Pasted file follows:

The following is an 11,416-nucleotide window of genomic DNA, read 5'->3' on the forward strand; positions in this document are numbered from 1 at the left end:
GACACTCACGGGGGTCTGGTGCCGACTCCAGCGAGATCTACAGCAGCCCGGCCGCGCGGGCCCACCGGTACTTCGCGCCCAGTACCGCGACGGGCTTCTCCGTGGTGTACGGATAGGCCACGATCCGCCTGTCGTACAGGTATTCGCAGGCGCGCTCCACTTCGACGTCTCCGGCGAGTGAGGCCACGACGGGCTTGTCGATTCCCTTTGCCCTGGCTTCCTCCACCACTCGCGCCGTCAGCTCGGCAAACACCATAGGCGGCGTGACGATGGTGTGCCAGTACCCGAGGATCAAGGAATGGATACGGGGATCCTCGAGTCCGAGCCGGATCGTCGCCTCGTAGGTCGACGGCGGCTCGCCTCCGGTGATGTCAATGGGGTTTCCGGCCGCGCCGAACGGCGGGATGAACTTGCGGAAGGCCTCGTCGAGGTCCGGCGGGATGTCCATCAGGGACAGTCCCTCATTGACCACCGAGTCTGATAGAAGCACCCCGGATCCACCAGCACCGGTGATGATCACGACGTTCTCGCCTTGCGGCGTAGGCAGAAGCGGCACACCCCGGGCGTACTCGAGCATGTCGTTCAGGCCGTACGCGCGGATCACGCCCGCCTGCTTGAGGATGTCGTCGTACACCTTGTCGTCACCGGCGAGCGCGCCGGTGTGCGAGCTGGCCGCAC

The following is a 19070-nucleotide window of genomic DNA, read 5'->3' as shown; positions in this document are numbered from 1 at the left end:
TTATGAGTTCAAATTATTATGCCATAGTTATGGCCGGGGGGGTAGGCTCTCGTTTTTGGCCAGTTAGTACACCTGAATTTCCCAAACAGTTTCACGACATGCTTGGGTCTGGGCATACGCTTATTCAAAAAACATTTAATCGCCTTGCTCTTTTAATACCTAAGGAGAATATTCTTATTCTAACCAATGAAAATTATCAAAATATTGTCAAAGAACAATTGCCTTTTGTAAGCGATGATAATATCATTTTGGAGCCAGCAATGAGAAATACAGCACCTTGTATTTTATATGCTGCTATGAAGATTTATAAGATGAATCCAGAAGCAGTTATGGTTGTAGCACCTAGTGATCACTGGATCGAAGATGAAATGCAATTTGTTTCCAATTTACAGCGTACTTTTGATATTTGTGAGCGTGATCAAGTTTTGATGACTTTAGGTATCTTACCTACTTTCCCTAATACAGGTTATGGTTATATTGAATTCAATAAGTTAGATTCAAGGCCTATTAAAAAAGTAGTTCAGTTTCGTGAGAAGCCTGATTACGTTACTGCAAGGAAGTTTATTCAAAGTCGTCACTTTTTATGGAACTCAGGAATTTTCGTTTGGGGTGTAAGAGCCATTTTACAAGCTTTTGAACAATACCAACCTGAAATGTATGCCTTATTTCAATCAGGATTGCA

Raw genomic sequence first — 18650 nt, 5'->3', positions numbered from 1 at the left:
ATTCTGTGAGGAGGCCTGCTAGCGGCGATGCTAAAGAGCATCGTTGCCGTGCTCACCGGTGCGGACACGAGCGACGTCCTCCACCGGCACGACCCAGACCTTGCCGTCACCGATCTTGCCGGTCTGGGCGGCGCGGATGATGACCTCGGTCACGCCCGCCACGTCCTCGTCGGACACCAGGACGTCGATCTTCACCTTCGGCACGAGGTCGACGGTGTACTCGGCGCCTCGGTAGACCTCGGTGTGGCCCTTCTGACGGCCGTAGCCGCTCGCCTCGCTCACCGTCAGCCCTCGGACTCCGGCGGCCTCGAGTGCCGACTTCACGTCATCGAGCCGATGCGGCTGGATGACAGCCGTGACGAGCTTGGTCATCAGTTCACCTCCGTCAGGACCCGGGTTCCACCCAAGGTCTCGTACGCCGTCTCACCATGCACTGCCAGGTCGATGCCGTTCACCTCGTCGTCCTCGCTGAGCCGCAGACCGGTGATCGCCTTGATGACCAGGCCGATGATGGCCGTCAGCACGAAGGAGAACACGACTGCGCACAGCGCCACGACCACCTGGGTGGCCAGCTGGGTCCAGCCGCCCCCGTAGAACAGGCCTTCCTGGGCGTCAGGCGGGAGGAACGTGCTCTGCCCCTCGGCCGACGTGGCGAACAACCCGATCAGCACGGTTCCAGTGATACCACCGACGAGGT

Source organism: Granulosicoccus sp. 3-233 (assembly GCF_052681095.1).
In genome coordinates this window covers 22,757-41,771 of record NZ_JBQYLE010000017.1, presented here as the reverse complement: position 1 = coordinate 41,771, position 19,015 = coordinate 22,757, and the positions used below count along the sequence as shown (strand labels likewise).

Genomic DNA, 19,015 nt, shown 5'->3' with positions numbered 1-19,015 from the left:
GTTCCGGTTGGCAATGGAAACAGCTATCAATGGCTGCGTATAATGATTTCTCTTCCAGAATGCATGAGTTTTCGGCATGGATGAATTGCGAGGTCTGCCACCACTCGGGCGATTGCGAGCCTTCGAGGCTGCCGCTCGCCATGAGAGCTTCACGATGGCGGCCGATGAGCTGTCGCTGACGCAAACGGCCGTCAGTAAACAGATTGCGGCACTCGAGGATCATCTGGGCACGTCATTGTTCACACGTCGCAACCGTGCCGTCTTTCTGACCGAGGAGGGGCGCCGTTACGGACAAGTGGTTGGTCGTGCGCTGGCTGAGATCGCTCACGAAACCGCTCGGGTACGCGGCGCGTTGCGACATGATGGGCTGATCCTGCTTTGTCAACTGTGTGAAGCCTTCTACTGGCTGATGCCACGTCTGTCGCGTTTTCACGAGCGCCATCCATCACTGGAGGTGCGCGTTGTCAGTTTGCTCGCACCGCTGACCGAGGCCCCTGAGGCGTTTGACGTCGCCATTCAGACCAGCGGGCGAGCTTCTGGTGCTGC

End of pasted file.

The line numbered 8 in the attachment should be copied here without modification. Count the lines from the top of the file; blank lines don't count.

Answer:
In genome coordinates this window covers 22,757-41,771 of record NZ_JBQYLE010000017.1, presented here as the reverse complement: position 1 = coordinate 41,771, position 19,015 = coordinate 22,757, and the positions used below count along the sequence as shown (strand labels likewise).